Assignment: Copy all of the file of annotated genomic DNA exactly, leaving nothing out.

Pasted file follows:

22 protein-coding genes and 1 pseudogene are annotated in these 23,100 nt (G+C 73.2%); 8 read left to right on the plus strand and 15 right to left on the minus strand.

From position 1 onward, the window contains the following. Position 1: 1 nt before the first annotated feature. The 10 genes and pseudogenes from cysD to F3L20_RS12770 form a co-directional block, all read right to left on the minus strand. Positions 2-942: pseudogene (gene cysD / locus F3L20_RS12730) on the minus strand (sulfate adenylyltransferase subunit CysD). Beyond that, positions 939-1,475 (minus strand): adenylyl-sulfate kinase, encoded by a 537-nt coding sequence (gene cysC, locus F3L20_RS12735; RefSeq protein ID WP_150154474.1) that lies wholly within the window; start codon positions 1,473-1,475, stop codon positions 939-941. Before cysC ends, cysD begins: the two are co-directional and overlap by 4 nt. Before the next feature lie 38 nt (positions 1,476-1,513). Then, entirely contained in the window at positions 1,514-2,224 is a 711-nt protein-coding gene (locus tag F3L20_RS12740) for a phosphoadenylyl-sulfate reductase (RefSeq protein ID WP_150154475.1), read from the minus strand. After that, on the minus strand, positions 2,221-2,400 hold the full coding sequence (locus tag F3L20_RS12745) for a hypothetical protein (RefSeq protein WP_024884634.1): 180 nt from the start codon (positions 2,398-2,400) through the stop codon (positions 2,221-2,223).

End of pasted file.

22 protein-coding genes and 1 pseudogene are annotated in these 23,100 nt (G+C 73.2%); 8 read left to right on the plus strand and 15 right to left on the minus strand.

From position 1 onward, the window contains the following. Position 1: 1 nt before the first annotated feature. The 10 genes and pseudogenes from cysD to F3L20_RS12770 form a co-directional block, all read right to left on the minus strand. Positions 2-942: pseudogene (gene cysD / locus F3L20_RS12730) on the minus strand (sulfate adenylyltransferase subunit CysD). Beyond that, positions 939-1,475 (minus strand): adenylyl-sulfate kinase, encoded by a 537-nt coding sequence (gene cysC, locus F3L20_RS12735; RefSeq protein ID WP_150154474.1) that lies wholly within the window; start codon positions 1,473-1,475, stop codon positions 939-941. Before cysC ends, cysD begins: the two are co-directional and overlap by 4 nt. Before the next feature lie 38 nt (positions 1,476-1,513). Then, entirely contained in the window at positions 1,514-2,224 is a 711-nt protein-coding gene (locus tag F3L20_RS12740) for a phosphoadenylyl-sulfate reductase (RefSeq protein ID WP_150154475.1), read from the minus strand. After that, on the minus strand, positions 2,221-2,400 hold the full coding sequence (locus tag F3L20_RS12745) for a hypothetical protein (RefSeq protein WP_024884634.1): 180 nt from the start codon (positions 2,398-2,400) through the stop codon (positions 2,221-2,223).